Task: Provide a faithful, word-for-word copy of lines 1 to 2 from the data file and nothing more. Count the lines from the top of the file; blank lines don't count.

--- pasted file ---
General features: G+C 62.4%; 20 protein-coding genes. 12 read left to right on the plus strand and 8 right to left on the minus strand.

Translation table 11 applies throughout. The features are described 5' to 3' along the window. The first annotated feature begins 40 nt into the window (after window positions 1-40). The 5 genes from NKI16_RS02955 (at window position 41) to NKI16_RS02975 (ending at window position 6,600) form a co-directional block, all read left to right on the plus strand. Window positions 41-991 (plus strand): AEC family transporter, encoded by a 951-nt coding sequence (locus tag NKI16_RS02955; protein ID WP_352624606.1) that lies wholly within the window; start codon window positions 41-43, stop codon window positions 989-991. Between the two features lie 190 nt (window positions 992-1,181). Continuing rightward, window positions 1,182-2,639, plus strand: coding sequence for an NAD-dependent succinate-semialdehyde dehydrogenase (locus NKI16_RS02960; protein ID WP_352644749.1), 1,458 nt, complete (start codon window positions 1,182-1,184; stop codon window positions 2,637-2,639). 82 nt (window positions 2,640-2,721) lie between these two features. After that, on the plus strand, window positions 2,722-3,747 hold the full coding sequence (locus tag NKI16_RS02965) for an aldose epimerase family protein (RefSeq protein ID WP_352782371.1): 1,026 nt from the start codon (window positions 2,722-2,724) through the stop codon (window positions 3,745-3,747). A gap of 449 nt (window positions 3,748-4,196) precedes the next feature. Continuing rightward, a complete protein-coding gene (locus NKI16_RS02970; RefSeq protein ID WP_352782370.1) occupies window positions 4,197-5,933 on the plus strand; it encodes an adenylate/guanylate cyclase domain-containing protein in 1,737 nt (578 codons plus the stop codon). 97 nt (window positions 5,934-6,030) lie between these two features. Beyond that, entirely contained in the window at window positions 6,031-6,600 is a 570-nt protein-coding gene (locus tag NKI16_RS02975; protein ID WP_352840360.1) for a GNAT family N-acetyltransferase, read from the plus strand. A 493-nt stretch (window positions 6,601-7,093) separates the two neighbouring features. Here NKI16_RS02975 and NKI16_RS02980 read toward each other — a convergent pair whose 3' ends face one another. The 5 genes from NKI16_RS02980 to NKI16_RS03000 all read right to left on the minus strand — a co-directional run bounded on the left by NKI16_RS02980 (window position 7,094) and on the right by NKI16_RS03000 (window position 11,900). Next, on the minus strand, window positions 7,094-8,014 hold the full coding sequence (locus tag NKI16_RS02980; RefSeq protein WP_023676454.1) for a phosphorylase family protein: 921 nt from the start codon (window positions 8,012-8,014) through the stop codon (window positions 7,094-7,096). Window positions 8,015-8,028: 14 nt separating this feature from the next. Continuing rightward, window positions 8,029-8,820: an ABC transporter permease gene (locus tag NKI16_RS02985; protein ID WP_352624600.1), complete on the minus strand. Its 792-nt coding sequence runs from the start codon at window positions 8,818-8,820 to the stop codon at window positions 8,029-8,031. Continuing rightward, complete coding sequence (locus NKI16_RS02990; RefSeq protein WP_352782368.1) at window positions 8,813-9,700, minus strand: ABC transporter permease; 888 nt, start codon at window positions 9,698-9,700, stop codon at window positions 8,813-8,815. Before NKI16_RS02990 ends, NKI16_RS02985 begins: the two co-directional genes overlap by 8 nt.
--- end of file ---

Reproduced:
General features: G+C 62.4%; 20 protein-coding genes. 12 read left to right on the plus strand and 8 right to left on the minus strand.

Translation table 11 applies throughout. The features are described 5' to 3' along the window. The first annotated feature begins 40 nt into the window (after window positions 1-40). The 5 genes from NKI16_RS02955 (at window position 41) to NKI16_RS02975 (ending at window position 6,600) form a co-directional block, all read left to right on the plus strand. Window positions 41-991 (plus strand): AEC family transporter, encoded by a 951-nt coding sequence (locus tag NKI16_RS02955; protein ID WP_352624606.1) that lies wholly within the window; start codon window positions 41-43, stop codon window positions 989-991. Between the two features lie 190 nt (window positions 992-1,181). Continuing rightward, window positions 1,182-2,639, plus strand: coding sequence for an NAD-dependent succinate-semialdehyde dehydrogenase (locus NKI16_RS02960; protein ID WP_352644749.1), 1,458 nt, complete (start codon window positions 1,182-1,184; stop codon window positions 2,637-2,639). 82 nt (window positions 2,640-2,721) lie between these two features. After that, on the plus strand, window positions 2,722-3,747 hold the full coding sequence (locus tag NKI16_RS02965) for an aldose epimerase family protein (RefSeq protein ID WP_352782371.1): 1,026 nt from the start codon (window positions 2,722-2,724) through the stop codon (window positions 3,745-3,747). A gap of 449 nt (window positions 3,748-4,196) precedes the next feature. Continuing rightward, a complete protein-coding gene (locus NKI16_RS02970; RefSeq protein ID WP_352782370.1) occupies window positions 4,197-5,933 on the plus strand; it encodes an adenylate/guanylate cyclase domain-containing protein in 1,737 nt (578 codons plus the stop codon). 97 nt (window positions 5,934-6,030) lie between these two features. Beyond that, entirely contained in the window at window positions 6,031-6,600 is a 570-nt protein-coding gene (locus tag NKI16_RS02975; protein ID WP_352840360.1) for a GNAT family N-acetyltransferase, read from the plus strand. A 493-nt stretch (window positions 6,601-7,093) separates the two neighbouring features. Here NKI16_RS02975 and NKI16_RS02980 read toward each other — a convergent pair whose 3' ends face one another. The 5 genes from NKI16_RS02980 to NKI16_RS03000 all read right to left on the minus strand — a co-directional run bounded on the left by NKI16_RS02980 (window position 7,094) and on the right by NKI16_RS03000 (window position 11,900). Next, on the minus strand, window positions 7,094-8,014 hold the full coding sequence (locus tag NKI16_RS02980; RefSeq protein WP_023676454.1) for a phosphorylase family protein: 921 nt from the start codon (window positions 8,012-8,014) through the stop codon (window positions 7,094-7,096). Window positions 8,015-8,028: 14 nt separating this feature from the next. Continuing rightward, window positions 8,029-8,820: an ABC transporter permease gene (locus tag NKI16_RS02985; protein ID WP_352624600.1), complete on the minus strand. Its 792-nt coding sequence runs from the start codon at window positions 8,818-8,820 to the stop codon at window positions 8,029-8,031. Continuing rightward, complete coding sequence (locus NKI16_RS02990; RefSeq protein WP_352782368.1) at window positions 8,813-9,700, minus strand: ABC transporter permease; 888 nt, start codon at window positions 9,698-9,700, stop codon at window positions 8,813-8,815. Before NKI16_RS02990 ends, NKI16_RS02985 begins: the two co-directional genes overlap by 8 nt.